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April 1992

Social Phobia: Comorbidity and Morbidity in an Epidemiologic Sample

Author Affiliations

From the Departments of Therapeutics (Drs Schneier and Liebowitz) and Clinical and Genetic Epidemiology (Drs Johnson and Weissman and Mr Hornig), New York State Psychiatric Institute, New York; and the Department of Psychiatry, College of Physicians and Surgeons, Columbia University, New York, NY (Drs Schneier, Johnson, Liebowitz, and Weissman and Mr Hornig).

Arch Gen Psychiatry. 1992;49(4):282-288. doi:10.1001/archpsyc.1992.01820040034004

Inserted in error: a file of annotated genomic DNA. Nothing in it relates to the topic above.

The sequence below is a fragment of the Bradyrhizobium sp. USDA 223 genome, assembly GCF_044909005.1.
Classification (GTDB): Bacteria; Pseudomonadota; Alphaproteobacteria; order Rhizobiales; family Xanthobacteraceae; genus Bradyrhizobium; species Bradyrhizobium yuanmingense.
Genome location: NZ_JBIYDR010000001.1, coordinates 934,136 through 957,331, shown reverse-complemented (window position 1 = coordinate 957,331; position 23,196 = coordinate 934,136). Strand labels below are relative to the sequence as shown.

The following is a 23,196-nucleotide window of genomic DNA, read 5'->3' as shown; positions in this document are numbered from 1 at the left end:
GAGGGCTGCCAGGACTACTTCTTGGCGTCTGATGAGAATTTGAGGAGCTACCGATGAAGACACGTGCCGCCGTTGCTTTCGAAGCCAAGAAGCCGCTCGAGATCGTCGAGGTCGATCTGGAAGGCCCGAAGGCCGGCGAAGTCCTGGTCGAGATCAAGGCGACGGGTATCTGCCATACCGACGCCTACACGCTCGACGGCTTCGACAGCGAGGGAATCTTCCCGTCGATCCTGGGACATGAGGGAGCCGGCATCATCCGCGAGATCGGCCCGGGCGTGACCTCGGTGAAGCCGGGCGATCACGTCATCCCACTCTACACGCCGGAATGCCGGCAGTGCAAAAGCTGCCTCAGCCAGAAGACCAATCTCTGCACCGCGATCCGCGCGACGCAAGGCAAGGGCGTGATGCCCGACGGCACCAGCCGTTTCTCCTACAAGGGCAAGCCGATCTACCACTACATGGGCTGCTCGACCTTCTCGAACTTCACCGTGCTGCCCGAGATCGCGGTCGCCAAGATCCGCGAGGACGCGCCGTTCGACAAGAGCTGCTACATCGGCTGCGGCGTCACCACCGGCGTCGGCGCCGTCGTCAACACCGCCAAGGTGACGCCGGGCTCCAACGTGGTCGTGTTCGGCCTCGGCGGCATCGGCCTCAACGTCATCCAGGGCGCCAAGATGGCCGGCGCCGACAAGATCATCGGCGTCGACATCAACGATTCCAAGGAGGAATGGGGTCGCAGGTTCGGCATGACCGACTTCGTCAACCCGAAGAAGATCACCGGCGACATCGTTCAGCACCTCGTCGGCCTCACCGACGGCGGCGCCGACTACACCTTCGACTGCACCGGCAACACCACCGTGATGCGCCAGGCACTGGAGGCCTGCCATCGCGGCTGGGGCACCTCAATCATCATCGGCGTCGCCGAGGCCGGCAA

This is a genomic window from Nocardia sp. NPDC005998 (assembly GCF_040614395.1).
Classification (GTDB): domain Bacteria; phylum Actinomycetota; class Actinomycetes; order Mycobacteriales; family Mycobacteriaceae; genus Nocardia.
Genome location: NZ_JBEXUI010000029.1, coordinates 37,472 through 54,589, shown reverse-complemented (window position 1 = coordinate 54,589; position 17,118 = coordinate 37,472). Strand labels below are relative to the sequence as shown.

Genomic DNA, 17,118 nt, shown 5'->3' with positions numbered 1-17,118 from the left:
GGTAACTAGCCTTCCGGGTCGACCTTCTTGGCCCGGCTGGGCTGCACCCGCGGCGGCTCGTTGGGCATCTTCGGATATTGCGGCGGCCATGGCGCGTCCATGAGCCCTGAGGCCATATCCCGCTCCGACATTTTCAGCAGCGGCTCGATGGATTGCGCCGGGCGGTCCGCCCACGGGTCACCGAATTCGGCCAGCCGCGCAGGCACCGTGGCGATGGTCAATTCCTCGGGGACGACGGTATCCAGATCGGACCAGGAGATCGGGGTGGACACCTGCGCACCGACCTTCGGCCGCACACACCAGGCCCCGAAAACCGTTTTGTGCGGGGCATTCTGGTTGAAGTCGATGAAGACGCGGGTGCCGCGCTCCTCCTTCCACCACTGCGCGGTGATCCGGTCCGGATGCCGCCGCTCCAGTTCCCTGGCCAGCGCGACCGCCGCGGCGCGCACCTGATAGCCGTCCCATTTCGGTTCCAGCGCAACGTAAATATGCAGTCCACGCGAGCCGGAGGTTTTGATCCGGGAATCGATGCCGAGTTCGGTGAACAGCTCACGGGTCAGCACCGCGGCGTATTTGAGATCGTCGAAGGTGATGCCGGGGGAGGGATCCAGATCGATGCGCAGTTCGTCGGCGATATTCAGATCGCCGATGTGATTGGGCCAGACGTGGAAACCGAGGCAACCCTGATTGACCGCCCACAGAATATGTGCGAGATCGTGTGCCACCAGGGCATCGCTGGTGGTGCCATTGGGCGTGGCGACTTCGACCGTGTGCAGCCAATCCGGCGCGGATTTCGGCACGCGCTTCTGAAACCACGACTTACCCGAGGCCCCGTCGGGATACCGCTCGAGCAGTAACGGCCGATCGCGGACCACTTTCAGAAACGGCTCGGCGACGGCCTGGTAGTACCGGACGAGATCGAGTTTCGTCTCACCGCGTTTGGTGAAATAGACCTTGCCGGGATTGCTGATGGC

• Selected sociodemographic and clinical features of social phobia were assessed in four US communities among more than 13 000 adults from the Epidemiologic Catchment Area study. Rates of social phobia were highest among women and persons who were younger (age, 18 to 29 years), less educated, single, and of lower socioeconomic class. Mean age at onset was 15.5 years, and first onsets after the age of 25 years were uncommon. Lifetime major comorbid disorders were present in 69% of subjects with social phobia and usually had onset after social phobia. When compared with persons with no psychiatric disorder, uncomplicated social phobia was associated with increased rates of suicidal ideation, financial dependency, and having sought medical treatment, but was not associated with higher rates of having made a suicide attempt or having sought treatment from a mental health professional. An increase in suicide attempts was found among subjects with social phobia overall, but this increase was mainly attributable to comorbid cases. Social phobia, in the absence of comorbidity, was associated with distress and impairment, yet was rarely treated by mental health professionals. The findings are compared and contrasted with prior reports from clinical samples.

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